Physical fitness in children with haemophilia and the effect of overweight
Although children with haemophilia are advised to participate in physical activities, their physical fitness has not been studied in a large group. In addition, children with haemophilia may be at increased risk for becoming overweight as a result of inactivity because of joint bleedings or because of overprotection. This study aimed to assess physical fitness (aerobic capacity), joint status, muscle strength, quality of life (QoL), self-reported motor competence and also prevalence of overweight and its association with physical parameters. Weight and height were measured. Skin folds were measured unilaterally at biceps, triceps, subscapular and supra-iliac sites. Aerobic capacity was determined on a cycle ergometer or with a 6-min walk test (6MWT). Muscle strength and active range of motion of elbows, knees and ankle joints were measured. Self-reported motor competence was measured with the 'Competentie BelevingsSchaal voor Kinderen'. Joint pain was scored on a Visual Analogue Scale. The Haemo-QoL Index was used to measure QoL. In 158 Dutch boys with haemophilia, with a mean age of 12.7 years (SD 2.9), normal aerobic capacity and muscle strength were found. Joint pain was reported by 16% of the participants. The prevalence of overweight (16%) was slightly increased when compared with healthy Dutch boys (13.5%). Being overweight had a negative association with the 6 MWT and QoL. Dutch children with haemophilia have normal aerobic exercise capacity and muscle strength. The majority also has normal joint mobility. Prevalence of overweight is slightly increased.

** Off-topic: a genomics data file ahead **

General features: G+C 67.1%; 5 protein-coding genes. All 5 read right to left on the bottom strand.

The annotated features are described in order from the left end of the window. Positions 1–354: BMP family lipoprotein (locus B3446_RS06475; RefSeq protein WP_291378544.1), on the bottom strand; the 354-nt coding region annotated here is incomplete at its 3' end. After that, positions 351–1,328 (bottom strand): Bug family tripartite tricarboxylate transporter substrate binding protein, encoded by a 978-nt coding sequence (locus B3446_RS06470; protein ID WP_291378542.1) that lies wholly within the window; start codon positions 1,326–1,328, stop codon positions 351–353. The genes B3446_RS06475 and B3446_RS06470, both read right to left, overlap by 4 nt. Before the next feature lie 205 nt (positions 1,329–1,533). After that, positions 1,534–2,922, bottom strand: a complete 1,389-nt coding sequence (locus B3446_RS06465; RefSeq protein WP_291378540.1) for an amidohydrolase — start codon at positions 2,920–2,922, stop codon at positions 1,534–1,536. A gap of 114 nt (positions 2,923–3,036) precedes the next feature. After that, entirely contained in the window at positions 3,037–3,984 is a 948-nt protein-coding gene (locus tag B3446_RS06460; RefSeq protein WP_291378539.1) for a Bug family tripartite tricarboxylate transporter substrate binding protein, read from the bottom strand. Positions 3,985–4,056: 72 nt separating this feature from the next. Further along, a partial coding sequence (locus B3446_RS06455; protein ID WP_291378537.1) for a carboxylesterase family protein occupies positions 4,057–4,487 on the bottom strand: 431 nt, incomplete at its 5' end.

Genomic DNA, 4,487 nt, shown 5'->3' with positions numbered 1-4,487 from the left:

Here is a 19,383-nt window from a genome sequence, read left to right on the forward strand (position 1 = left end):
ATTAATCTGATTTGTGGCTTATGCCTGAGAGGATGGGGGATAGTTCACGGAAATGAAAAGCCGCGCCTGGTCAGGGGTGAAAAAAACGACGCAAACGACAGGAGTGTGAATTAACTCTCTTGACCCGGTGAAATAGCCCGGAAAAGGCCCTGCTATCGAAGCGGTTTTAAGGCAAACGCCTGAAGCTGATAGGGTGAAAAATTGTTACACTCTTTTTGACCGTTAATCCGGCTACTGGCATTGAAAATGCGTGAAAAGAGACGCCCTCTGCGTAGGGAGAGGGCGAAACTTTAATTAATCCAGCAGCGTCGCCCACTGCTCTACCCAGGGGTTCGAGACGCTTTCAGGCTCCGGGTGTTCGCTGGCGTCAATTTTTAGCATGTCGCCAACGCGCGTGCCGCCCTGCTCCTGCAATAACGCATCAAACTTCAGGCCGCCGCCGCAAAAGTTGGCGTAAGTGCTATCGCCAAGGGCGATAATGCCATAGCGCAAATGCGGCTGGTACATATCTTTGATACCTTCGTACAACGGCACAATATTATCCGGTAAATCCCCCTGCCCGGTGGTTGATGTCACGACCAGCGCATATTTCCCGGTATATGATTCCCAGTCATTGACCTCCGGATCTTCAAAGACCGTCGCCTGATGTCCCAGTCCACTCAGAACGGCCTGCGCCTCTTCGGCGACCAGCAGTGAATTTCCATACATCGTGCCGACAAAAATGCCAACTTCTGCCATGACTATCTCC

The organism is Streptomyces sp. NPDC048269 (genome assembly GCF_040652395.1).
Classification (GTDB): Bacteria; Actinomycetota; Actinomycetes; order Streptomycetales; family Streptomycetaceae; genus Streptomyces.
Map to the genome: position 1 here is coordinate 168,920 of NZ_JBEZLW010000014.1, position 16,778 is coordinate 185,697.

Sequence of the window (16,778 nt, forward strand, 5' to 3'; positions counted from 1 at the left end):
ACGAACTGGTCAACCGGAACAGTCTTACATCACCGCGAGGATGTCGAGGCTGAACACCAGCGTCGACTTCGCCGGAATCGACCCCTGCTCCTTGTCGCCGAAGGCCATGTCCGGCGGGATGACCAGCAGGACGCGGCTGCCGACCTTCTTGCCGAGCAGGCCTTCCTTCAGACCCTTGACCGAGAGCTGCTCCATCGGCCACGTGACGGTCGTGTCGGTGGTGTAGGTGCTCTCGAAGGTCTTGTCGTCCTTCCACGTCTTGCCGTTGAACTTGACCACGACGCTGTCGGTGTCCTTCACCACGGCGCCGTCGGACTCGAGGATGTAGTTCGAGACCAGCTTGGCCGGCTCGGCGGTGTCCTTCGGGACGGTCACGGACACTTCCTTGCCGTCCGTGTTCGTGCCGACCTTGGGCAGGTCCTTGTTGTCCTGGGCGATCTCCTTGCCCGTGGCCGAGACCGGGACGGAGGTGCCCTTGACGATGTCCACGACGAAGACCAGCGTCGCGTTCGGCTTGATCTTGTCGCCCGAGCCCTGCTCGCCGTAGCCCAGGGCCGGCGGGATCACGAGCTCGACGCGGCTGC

|Keywords||Fitness, Haemophilia, Mobility, Overweight, Pain, Strength|
|Persistent URL||dx.doi.org/10.1111/j.1365-2516.2008.01928.x, hdl.handle.net/1765/24770|
Douma-van Riet, D.C.M, Engelbert, R.H.H, van Genderen, F.R, ter Horst-de Ronde, M.T.M, de Goede-Bolder, A, & Hartman, A. (2009). Physical fitness in children with haemophilia and the effect of overweight. Haemophilia, 15(2), 519–527. doi:10.1111/j.1365-2516.2008.01928.x